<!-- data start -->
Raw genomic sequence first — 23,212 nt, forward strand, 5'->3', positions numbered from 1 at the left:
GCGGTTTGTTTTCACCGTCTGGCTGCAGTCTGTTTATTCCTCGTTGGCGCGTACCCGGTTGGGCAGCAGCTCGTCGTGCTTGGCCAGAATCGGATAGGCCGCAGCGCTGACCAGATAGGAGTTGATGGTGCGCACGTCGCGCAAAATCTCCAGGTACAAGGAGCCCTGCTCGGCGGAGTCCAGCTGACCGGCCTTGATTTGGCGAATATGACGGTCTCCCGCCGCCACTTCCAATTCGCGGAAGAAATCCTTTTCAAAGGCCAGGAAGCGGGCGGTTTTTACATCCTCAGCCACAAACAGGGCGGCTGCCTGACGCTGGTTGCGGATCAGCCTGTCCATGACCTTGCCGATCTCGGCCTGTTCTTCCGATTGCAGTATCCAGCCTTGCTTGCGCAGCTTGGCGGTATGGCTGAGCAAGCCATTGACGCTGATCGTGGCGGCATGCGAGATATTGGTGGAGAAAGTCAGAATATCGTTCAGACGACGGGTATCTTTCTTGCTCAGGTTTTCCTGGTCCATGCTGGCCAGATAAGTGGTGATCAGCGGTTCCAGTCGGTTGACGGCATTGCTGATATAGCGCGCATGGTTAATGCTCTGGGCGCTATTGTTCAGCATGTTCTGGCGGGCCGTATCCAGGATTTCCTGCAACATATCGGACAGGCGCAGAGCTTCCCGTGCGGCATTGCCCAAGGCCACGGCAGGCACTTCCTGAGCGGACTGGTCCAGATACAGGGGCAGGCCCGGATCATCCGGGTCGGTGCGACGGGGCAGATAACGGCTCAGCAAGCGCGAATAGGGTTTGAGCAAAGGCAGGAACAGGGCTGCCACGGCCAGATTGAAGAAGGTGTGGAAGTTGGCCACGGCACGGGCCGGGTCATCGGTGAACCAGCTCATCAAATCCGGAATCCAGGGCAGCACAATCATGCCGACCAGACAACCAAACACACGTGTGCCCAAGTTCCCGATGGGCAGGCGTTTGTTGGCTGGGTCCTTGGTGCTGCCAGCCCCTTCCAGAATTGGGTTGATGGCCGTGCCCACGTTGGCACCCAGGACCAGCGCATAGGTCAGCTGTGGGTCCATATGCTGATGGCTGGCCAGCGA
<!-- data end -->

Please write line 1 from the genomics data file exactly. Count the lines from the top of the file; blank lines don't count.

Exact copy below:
Raw genomic sequence first — 23,212 nt, forward strand, 5'->3', positions numbered from 1 at the left: